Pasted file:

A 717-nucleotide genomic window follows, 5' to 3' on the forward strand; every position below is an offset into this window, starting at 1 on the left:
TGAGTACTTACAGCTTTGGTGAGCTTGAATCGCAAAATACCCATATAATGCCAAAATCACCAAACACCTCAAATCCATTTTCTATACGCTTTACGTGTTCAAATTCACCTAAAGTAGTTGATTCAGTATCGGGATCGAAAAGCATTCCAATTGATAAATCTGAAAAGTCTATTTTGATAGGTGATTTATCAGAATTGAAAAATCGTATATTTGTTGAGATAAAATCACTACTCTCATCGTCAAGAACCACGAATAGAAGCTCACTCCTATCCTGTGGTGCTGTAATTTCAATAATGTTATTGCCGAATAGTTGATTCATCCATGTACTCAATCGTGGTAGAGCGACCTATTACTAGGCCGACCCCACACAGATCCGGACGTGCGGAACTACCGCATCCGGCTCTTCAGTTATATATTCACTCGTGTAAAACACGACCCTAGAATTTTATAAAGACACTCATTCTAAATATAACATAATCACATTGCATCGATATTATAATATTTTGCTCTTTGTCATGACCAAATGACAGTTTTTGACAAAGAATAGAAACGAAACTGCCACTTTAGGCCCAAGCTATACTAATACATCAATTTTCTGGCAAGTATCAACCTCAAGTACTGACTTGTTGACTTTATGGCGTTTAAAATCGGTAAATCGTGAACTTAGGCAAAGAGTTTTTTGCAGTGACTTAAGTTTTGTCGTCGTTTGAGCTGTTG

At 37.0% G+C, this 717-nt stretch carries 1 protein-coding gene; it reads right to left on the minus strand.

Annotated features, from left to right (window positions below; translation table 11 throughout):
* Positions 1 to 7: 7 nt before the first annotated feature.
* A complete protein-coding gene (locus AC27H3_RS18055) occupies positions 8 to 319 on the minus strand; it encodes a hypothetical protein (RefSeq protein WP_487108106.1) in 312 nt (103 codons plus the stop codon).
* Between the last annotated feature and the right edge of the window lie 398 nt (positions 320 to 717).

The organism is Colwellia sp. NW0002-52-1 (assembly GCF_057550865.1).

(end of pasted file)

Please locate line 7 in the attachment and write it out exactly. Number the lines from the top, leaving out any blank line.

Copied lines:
* Between the last annotated feature and the right edge of the window lie 398 nt (positions 320 to 717).